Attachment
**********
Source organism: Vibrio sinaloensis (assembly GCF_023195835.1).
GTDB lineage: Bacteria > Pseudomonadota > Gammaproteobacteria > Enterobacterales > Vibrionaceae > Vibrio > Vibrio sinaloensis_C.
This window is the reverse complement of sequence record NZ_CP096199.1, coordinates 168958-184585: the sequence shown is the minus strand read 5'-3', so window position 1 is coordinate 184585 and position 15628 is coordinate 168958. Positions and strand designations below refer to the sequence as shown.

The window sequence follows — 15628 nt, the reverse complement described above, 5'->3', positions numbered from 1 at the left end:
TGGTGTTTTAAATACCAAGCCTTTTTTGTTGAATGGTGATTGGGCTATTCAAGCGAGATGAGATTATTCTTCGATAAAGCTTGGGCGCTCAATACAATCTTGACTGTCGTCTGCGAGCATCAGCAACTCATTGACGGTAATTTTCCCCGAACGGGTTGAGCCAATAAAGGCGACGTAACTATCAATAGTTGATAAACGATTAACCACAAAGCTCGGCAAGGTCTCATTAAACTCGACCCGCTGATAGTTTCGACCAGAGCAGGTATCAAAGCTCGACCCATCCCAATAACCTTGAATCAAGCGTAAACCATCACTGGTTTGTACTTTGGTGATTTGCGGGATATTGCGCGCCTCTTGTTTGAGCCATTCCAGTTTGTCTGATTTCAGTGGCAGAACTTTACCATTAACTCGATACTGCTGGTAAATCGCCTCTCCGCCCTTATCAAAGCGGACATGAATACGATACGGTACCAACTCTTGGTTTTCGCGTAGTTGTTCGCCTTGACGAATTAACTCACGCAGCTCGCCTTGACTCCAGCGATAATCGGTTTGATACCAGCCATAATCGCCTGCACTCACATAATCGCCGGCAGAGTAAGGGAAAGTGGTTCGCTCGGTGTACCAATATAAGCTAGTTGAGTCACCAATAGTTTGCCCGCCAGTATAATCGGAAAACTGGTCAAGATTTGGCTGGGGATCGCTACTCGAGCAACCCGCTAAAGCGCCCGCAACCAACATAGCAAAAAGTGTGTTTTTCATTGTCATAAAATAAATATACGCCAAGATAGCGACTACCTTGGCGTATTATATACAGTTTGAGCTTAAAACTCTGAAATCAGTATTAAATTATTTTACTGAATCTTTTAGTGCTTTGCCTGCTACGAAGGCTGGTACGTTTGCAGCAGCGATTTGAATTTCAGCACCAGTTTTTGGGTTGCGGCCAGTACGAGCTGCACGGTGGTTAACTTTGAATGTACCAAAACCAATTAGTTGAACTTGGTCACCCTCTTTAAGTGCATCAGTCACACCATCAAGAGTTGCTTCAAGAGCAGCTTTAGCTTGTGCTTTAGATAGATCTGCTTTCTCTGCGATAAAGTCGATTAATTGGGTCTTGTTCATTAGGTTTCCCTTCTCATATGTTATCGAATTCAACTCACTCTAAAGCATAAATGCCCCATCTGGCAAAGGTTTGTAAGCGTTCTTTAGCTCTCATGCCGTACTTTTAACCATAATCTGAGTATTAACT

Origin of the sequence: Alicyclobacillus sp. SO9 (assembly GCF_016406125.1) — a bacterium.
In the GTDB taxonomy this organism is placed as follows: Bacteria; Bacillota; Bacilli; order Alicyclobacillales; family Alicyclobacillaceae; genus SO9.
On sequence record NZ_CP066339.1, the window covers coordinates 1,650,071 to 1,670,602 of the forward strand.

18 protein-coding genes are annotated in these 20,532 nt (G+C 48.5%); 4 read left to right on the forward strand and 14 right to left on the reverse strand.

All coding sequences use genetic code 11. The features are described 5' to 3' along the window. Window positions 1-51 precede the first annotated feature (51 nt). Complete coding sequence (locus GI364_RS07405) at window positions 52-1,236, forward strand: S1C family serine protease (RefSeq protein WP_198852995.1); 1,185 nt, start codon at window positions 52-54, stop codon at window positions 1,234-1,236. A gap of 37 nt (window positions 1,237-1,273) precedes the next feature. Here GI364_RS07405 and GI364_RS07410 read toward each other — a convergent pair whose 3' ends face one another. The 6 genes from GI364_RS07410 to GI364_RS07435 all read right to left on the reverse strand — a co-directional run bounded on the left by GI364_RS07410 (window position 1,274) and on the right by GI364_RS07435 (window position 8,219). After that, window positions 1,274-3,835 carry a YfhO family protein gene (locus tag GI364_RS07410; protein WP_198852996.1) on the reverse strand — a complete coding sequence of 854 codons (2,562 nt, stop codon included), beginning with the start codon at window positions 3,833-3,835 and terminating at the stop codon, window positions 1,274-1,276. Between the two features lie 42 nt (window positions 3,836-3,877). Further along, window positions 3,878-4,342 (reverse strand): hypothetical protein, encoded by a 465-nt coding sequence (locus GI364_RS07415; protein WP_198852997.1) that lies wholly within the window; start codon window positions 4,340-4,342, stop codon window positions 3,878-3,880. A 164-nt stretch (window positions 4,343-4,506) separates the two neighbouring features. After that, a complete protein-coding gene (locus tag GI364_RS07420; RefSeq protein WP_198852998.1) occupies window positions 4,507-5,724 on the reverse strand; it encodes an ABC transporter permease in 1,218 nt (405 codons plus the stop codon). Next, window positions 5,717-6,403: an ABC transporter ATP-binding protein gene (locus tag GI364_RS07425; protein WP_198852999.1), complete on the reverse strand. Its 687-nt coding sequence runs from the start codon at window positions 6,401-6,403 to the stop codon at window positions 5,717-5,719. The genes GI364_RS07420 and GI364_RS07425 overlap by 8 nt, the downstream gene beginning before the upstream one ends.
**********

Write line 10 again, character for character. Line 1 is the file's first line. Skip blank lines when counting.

All coding sequences use genetic code 11. The features are described 5' to 3' along the window. Window positions 1-51 precede the first annotated feature (51 nt). Complete coding sequence (locus GI364_RS07405) at window positions 52-1,236, forward strand: S1C family serine protease (RefSeq protein WP_198852995.1); 1,185 nt, start codon at window positions 52-54, stop codon at window positions 1,234-1,236. A gap of 37 nt (window positions 1,237-1,273) precedes the next feature. Here GI364_RS07405 and GI364_RS07410 read toward each other — a convergent pair whose 3' ends face one another. The 6 genes from GI364_RS07410 to GI364_RS07435 all read right to left on the reverse strand — a co-directional run bounded on the left by GI364_RS07410 (window position 1,274) and on the right by GI364_RS07435 (window position 8,219). After that, window positions 1,274-3,835 carry a YfhO family protein gene (locus tag GI364_RS07410; protein WP_198852996.1) on the reverse strand — a complete coding sequence of 854 codons (2,562 nt, stop codon included), beginning with the start codon at window positions 3,833-3,835 and terminating at the stop codon, window positions 1,274-1,276. Between the two features lie 42 nt (window positions 3,836-3,877). Further along, window positions 3,878-4,342 (reverse strand): hypothetical protein, encoded by a 465-nt coding sequence (locus GI364_RS07415; protein WP_198852997.1) that lies wholly within the window; start codon window positions 4,340-4,342, stop codon window positions 3,878-3,880. A 164-nt stretch (window positions 4,343-4,506) separates the two neighbouring features. After that, a complete protein-coding gene (locus tag GI364_RS07420; RefSeq protein WP_198852998.1) occupies window positions 4,507-5,724 on the reverse strand; it encodes an ABC transporter permease in 1,218 nt (405 codons plus the stop codon). Next, window positions 5,717-6,403: an ABC transporter ATP-binding protein gene (locus tag GI364_RS07425; protein WP_198852999.1), complete on the reverse strand. Its 687-nt coding sequence runs from the start codon at window positions 6,401-6,403 to the stop codon at window positions 5,717-5,719. The genes GI364_RS07420 and GI364_RS07425 overlap by 8 nt, the downstream gene beginning before the upstream one ends.